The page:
Hot weather, drought drawing more bobcats into Arizona communities

A Scottsdale woman took dozens of videos recently of a mother bobcat and her two kittens hanging out in her backyard.
Published: Jul. 25, 2022 at 5:10 PM MST
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SCOTTSDALE, AZ (3TV/CBS 5) -- Kim Reynolds showed us the spot where some unexpected guests spent some time behind her north Scottsdale home. “It was hot when they came in,” said Reynolds. “They were on my wall walking back and forth several times.” The Scottsdale homeowner took dozens of videos recently of a mother bobcat and her two kittens hanging out in her backyard.

The animals chilled out on the grill, played in the yard, and even peeked into the house to check out the family cat. “I thought they left, so I searched the whole yard thinking they left,” said Reynolds. “I opened my door and stepped out, and the bobcat was right there, like a floor mat. We both jumped up like we scared each other, and I’m like we’re cool, we’re cool.”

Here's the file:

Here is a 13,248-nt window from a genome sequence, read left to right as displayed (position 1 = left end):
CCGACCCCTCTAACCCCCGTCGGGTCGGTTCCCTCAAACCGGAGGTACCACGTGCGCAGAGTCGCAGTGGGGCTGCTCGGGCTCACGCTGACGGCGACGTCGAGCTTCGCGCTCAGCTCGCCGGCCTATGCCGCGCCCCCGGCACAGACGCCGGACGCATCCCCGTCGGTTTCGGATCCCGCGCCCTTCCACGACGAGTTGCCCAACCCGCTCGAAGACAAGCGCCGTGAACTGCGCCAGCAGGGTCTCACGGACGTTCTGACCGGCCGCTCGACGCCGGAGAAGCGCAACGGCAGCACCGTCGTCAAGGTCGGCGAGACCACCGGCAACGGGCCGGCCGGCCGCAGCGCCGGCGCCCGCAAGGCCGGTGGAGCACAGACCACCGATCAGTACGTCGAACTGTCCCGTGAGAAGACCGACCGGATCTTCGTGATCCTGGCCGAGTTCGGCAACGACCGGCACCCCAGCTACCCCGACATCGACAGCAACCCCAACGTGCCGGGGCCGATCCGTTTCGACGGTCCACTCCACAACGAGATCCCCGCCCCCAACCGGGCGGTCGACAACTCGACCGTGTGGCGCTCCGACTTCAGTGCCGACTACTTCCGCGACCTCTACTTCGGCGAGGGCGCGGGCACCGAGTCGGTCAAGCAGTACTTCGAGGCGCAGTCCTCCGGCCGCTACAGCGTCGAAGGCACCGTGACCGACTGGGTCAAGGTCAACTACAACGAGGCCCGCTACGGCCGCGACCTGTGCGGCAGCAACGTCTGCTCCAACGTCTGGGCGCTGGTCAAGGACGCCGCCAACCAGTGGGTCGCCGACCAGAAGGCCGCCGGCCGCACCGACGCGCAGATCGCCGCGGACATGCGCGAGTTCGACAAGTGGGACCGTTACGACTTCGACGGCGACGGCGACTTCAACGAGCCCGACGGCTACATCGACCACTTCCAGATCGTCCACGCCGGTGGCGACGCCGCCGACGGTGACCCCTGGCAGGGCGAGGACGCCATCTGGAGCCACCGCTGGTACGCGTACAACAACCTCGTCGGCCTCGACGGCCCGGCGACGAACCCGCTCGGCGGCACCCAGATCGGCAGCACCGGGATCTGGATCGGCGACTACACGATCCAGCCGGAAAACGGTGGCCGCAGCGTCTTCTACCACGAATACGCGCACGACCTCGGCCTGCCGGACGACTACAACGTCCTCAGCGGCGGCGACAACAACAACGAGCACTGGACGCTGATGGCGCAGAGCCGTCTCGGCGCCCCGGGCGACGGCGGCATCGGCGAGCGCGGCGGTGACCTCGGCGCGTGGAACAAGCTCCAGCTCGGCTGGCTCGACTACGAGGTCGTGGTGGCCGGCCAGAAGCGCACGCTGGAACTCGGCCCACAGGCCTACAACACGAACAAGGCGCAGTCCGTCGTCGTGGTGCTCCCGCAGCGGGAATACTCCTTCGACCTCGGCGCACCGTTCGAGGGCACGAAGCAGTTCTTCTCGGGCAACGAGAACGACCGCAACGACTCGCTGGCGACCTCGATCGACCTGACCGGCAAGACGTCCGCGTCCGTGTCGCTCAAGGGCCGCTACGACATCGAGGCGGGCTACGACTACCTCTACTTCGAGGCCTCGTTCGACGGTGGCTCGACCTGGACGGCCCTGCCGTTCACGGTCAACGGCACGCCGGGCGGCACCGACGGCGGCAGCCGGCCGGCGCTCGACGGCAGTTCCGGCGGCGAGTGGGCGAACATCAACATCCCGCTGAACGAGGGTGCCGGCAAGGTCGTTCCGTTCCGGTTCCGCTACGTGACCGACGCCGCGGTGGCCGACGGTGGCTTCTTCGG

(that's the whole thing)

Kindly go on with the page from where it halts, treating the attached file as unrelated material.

More and more bobcats appear to be showing up at homes across the Valley. Social media sites like Nextdoor and Facebook have been flooded with posts from people sharing their bobcat encounters.

According to the Arizona Game and Fish Department, bobcats have always lived among us, but the current drought is drawing a lot of bobcats in from the desert. “What’s bringing urban bobcats into neighborhoods is just food, water and shelter, and our backyards have that in spades,” Amy Burnett, with Arizona Game and Fish. “They are coming in and getting water from your pool, water fountain, maybe a dish of water you put out. It’s attracting them and keeping them there.”

Wildlife experts say bobcats rarely attack people, so there’s no need to panic if you see one. However, it’s a good idea not to leave small dogs or cats outside alone and don’t feed the bobcats. If a bobcat makes someone uncomfortable, they can make a loud noise or spray them with a water hose to scare them off.

Reynolds was happy leaving her bobcats alone until they were ready to go. “I just think we as people need to be careful with pets and respect the fact these bobcats were here way before we were,” said Reynolds. “This was their stomping ground before DC Ranch was developed. I welcome them. I welcome all the wildlife that comes.”

For more information on bobcats, visit